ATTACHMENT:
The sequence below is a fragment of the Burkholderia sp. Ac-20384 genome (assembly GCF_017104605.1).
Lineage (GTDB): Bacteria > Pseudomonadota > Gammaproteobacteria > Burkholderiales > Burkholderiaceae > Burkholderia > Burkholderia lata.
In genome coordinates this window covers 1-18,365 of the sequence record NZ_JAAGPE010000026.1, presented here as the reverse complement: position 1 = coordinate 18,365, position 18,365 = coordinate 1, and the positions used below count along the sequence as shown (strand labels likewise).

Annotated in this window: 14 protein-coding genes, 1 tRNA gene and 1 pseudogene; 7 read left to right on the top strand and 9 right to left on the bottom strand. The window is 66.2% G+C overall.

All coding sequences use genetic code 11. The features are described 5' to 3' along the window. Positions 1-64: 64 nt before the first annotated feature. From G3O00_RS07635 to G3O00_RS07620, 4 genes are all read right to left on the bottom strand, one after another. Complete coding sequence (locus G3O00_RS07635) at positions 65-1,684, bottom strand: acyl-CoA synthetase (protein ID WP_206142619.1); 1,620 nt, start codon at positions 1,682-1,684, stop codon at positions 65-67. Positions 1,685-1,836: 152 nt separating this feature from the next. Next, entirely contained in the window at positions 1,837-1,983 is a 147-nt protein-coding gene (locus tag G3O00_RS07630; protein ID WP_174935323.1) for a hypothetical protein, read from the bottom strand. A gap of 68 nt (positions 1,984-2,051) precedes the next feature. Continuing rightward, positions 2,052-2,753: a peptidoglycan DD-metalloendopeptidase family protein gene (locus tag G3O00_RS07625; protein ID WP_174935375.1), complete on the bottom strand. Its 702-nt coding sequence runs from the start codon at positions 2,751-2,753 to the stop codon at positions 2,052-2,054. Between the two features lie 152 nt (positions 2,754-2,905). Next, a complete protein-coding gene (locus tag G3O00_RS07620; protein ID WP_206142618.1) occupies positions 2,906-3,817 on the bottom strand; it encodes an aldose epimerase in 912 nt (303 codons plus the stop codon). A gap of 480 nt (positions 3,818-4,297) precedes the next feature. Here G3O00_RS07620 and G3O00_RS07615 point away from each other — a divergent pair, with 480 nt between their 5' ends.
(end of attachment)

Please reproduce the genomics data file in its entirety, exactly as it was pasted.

The sequence below is a fragment of the Burkholderia sp. Ac-20384 genome (assembly GCF_017104605.1).
Lineage (GTDB): Bacteria > Pseudomonadota > Gammaproteobacteria > Burkholderiales > Burkholderiaceae > Burkholderia > Burkholderia lata.
In genome coordinates this window covers 1-18,365 of the sequence record NZ_JAAGPE010000026.1, presented here as the reverse complement: position 1 = coordinate 18,365, position 18,365 = coordinate 1, and the positions used below count along the sequence as shown (strand labels likewise).

Annotated in this window: 14 protein-coding genes, 1 tRNA gene and 1 pseudogene; 7 read left to right on the top strand and 9 right to left on the bottom strand. The window is 66.2% G+C overall.

All coding sequences use genetic code 11. The features are described 5' to 3' along the window. Positions 1-64: 64 nt before the first annotated feature. From G3O00_RS07635 to G3O00_RS07620, 4 genes are all read right to left on the bottom strand, one after another. Complete coding sequence (locus G3O00_RS07635) at positions 65-1,684, bottom strand: acyl-CoA synthetase (protein ID WP_206142619.1); 1,620 nt, start codon at positions 1,682-1,684, stop codon at positions 65-67. Positions 1,685-1,836: 152 nt separating this feature from the next. Next, entirely contained in the window at positions 1,837-1,983 is a 147-nt protein-coding gene (locus tag G3O00_RS07630; protein ID WP_174935323.1) for a hypothetical protein, read from the bottom strand. A gap of 68 nt (positions 1,984-2,051) precedes the next feature. Continuing rightward, positions 2,052-2,753: a peptidoglycan DD-metalloendopeptidase family protein gene (locus tag G3O00_RS07625; protein ID WP_174935375.1), complete on the bottom strand. Its 702-nt coding sequence runs from the start codon at positions 2,751-2,753 to the stop codon at positions 2,052-2,054. Between the two features lie 152 nt (positions 2,754-2,905). Next, a complete protein-coding gene (locus tag G3O00_RS07620; protein ID WP_206142618.1) occupies positions 2,906-3,817 on the bottom strand; it encodes an aldose epimerase in 912 nt (303 codons plus the stop codon). A gap of 480 nt (positions 3,818-4,297) precedes the next feature. Here G3O00_RS07620 and G3O00_RS07615 point away from each other — a divergent pair, with 480 nt between their 5' ends.